Hochwohlgeboren (German: [ˌhoːxˌvoːlɡəˈboːɐ̯n̩] (listen), lit. "High Well-born"; Latin: magnificus) is an honorific and manner of address for members of the nobility in some parts of Europe.
This form of address originally had connections with the ability of a Freiherr (Baron) to bequeath a family coat of arms and to hold landed property as allodial instead of a fief. The actual address is Euer Hochwohlgeboren ("Your High Well-born") and is the correct form of address not only German Freiherren but also Ritter and Edle.
The title should not be confused with (Euer) Hochgeboren. This title ranks higher than Hochwohlgeboren and is the style of mediate Grafen (mediate Counts; immediate counts or Reichsgrafen are entitled to the address Erlaucht) and those Freiherren descending from the mediæval Uradel.
Another honorific title was (Euer) Wohlgeboren which ranked lower than Hochwohlgeboren and was claimed by Bourgeois notables.
In the 19th century it became customary to address academic and other civil honoraries by this title, e.g., a number of letters to Sigmund Freud are addressed to "Hochwohlgeboren Prof. Dr. Sigmund Freud".
It is commonly abbreviated in correspondence as: “I.I.H.H.” for married couples “I.H.” (= Ihre Hochwohlgeboren) for women. “S.H.” (= Seine Hochwohlgeboren) for men.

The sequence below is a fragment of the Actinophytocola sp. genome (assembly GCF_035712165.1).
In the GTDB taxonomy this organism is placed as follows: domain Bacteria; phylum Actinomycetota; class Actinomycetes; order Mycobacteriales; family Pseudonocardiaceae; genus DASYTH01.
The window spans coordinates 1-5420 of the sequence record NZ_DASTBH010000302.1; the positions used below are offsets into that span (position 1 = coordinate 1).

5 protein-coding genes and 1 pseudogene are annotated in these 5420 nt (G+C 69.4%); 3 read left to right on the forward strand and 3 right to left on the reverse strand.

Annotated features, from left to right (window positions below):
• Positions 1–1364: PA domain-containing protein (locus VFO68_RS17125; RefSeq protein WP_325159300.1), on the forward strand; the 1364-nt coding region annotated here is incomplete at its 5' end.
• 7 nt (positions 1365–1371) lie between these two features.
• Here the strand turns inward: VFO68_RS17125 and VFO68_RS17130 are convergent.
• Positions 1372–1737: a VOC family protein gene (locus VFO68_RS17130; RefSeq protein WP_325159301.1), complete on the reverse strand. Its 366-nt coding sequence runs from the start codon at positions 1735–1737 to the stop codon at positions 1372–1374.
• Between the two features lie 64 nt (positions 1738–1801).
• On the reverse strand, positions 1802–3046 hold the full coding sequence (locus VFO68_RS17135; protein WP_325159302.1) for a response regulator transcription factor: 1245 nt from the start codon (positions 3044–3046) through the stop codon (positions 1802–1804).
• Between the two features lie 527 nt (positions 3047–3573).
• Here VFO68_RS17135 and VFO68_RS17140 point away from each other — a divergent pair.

In Sweden Högvälboren (High Well-born) is used to address barons and counts, Välboren (Well-born) is used to address untitled nobles.
In The Netherlands Hoogwelgeboren (High Well-born) is used to address a Baron, a Knight or a Jonkheer. Hooggeboren (High-born) is used to address Dukes, Margraves, Counts or Viscounts.
In Imperial Russia, civil, military and court officials in the 6th to 8th grades according to the Table of Ranks were addressed with a style similar in meaning (Ваше высокоблагородие). Similarly the style (Euer) Wohlgeboren (Ваше благородие) was applied to officials in the 9th to 14th grades, while (Euer) Hochgeboren (Ваше высокородие) was enjoyed by officials in the 5th grade. As such the honorific address was also implied by membership in some grades of the Russian dynastic orders of chivalry.
In Hungarian the equivalent word was "nagyságos" and literally comes from this term in Latin "magnificus".